Objectives. This study sought to examine the value of analyzing Doppler echocardiographically derived tricuspid regurgitation signals during respiration in relation to the diagnosis of constrictive pericarditis. Background. A physiologic hallmark of constrictive pericarditis is enhanced ventricular interdependence, which produces reciprocal changes in right and left ventricular filling and ejection dynamics during the respiratory cycle. It was hypothesized that these changes could be defected noninvasively by analyzing Doppler echocardiographically derived tricuspid regurgitation signals and that this information could assist in noninvasively diagnosing constrictive pericarditis. Methods. Simultaneous Doppler echocardiography and catheterization studies of the right and left sides of the heart with high fidelity pressure manometers were performed in 5 patients with surgically confirmed constrictive pericarditis and 12 patients (control subjects) with heart failure due to other causes. Results. Changes observed in tricuspid regurgitation Doppler echocardiographic variables from onset to peak inspiration in patients with constrictive pericarditis were significantly different from those in control subjects. Mean (±SD) percent change in maximal tricuspid regurgitation velocity was 13% ± 6% and -8% ± 7% in the constrictive pericarditis and control groups, respectively (p < 0.0001); mean percent change in tricuspid regurgitation signal duration was 18% ± 2% and -2% ± 7%, respectively (p < 0.0001); mean percent change in tricuspid regurgitation time velocity integral was 27% ± 15% and -10% ± 12%, respectively (p < 0.0001). Conclusions. Respiratory changes in Doppler echocardiographically derived tricuspid regurgitation peak velocity and velocity duration are increased in patients with constrictive pericarditis and may be helpful in diagnosing this condition noninvasively.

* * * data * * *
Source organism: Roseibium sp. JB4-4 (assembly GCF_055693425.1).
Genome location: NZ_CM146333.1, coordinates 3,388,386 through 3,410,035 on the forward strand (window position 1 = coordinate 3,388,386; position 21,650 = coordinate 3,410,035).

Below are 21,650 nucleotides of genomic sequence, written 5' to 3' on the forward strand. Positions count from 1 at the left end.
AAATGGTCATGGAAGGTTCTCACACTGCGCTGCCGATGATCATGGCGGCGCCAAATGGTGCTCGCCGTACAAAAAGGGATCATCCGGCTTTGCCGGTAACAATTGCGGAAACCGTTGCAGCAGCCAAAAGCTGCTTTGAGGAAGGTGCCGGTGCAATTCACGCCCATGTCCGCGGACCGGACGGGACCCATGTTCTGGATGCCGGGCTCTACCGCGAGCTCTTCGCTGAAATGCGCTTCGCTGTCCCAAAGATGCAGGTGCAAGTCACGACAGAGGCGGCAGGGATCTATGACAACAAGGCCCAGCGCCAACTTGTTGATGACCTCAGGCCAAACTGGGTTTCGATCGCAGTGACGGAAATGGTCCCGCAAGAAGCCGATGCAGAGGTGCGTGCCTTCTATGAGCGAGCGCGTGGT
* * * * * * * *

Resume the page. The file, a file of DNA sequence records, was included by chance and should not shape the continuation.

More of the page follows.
ASJC Scopus subject areas
- Cardiology and Cardiovascular Medicine